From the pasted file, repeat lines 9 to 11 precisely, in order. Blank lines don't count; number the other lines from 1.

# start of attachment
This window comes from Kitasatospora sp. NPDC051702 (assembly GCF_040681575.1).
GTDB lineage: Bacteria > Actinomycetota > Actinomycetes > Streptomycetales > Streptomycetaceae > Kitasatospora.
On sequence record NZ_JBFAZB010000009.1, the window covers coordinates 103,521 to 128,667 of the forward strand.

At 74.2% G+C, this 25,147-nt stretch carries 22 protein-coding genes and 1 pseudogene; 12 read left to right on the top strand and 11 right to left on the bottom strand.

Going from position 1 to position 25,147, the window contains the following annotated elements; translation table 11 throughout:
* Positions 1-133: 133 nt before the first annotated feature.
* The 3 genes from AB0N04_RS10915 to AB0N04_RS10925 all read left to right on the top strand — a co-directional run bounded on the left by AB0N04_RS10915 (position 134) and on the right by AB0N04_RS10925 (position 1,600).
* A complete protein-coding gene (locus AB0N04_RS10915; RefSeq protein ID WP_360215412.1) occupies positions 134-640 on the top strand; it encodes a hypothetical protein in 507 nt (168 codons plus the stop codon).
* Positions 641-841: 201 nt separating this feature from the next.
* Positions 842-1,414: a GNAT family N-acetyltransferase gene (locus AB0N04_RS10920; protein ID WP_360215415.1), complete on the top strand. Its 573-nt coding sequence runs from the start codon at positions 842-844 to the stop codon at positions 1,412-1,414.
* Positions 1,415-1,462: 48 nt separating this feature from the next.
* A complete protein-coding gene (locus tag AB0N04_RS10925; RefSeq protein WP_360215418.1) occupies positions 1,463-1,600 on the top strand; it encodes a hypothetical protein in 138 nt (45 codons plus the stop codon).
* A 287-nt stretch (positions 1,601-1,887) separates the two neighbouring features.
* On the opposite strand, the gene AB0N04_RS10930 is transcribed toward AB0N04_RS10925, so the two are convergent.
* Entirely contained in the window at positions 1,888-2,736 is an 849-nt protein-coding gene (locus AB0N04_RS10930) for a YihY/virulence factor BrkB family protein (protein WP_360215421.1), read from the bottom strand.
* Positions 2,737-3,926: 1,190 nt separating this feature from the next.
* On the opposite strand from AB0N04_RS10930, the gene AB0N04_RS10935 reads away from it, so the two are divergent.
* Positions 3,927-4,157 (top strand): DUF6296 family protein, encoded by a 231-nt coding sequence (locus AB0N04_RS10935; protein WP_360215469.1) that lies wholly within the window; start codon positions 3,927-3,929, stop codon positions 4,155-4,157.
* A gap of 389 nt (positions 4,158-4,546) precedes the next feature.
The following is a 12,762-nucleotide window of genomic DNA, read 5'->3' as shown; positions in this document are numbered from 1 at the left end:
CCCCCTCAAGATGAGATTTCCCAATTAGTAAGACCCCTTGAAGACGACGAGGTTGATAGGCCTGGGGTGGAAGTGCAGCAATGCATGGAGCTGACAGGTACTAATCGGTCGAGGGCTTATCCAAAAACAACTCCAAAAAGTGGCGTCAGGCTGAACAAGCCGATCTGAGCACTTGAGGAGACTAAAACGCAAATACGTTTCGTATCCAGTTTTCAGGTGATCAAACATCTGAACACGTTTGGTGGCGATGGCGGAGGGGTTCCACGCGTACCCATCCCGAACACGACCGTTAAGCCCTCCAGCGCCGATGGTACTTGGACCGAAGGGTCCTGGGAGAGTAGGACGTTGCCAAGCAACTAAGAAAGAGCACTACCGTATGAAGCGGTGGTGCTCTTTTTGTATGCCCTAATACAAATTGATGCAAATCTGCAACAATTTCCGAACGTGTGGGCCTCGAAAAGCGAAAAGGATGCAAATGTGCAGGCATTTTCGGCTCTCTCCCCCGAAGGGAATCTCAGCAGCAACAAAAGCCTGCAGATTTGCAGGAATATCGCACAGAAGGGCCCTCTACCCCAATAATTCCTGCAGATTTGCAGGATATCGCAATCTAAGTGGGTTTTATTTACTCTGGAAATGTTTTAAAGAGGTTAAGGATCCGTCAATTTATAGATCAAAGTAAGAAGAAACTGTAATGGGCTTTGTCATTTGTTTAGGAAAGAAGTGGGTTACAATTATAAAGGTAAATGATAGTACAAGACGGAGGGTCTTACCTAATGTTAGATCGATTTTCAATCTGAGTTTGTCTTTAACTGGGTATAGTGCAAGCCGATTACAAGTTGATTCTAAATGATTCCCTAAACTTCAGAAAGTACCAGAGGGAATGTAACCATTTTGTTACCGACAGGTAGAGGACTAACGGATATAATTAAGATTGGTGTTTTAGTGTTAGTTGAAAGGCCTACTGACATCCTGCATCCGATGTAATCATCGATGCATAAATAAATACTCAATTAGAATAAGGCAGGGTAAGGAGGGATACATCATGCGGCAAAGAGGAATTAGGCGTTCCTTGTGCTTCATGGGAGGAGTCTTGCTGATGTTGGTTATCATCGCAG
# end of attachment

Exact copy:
* Positions 641-841: 201 nt separating this feature from the next.
* Positions 842-1,414: a GNAT family N-acetyltransferase gene (locus AB0N04_RS10920; protein ID WP_360215415.1), complete on the top strand. Its 573-nt coding sequence runs from the start codon at positions 842-844 to the stop codon at positions 1,412-1,414.
* Positions 1,415-1,462: 48 nt separating this feature from the next.